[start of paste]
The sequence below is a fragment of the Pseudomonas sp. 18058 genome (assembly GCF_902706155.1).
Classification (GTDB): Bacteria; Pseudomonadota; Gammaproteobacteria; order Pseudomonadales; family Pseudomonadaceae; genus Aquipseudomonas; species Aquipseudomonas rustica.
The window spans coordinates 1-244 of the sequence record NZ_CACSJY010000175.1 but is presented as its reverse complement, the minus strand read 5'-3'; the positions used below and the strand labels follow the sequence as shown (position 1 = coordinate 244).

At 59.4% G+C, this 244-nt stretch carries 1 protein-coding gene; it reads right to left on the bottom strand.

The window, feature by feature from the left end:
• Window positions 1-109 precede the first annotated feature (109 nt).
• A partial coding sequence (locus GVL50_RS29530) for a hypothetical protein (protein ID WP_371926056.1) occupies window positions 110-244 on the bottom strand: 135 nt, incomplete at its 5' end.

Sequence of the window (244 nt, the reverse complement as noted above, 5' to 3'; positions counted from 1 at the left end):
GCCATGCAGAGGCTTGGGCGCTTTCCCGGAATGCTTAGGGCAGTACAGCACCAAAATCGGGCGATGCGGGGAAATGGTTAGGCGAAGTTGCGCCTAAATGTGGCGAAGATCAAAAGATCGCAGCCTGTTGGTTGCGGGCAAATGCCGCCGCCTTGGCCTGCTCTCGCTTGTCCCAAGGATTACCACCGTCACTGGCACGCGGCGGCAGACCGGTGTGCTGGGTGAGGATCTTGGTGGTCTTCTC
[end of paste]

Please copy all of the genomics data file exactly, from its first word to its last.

The sequence below is a fragment of the Pseudomonas sp. 18058 genome (assembly GCF_902706155.1).
Classification (GTDB): Bacteria; Pseudomonadota; Gammaproteobacteria; order Pseudomonadales; family Pseudomonadaceae; genus Aquipseudomonas; species Aquipseudomonas rustica.
The window spans coordinates 1-244 of the sequence record NZ_CACSJY010000175.1 but is presented as its reverse complement, the minus strand read 5'-3'; the positions used below and the strand labels follow the sequence as shown (position 1 = coordinate 244).

At 59.4% G+C, this 244-nt stretch carries 1 protein-coding gene; it reads right to left on the bottom strand.

The window, feature by feature from the left end:
• Window positions 1-109 precede the first annotated feature (109 nt).
• A partial coding sequence (locus GVL50_RS29530) for a hypothetical protein (protein ID WP_371926056.1) occupies window positions 110-244 on the bottom strand: 135 nt, incomplete at its 5' end.

Sequence of the window (244 nt, the reverse complement as noted above, 5' to 3'; positions counted from 1 at the left end):
GCCATGCAGAGGCTTGGGCGCTTTCCCGGAATGCTTAGGGCAGTACAGCACCAAAATCGGGCGATGCGGGGAAATGGTTAGGCGAAGTTGCGCCTAAATGTGGCGAAGATCAAAAGATCGCAGCCTGTTGGTTGCGGGCAAATGCCGCCGCCTTGGCCTGCTCTCGCTTGTCCCAAGGATTACCACCGTCACTGGCACGCGGCGGCAGACCGGTGTGCTGGGTGAGGATCTTGGTGGTCTTCTC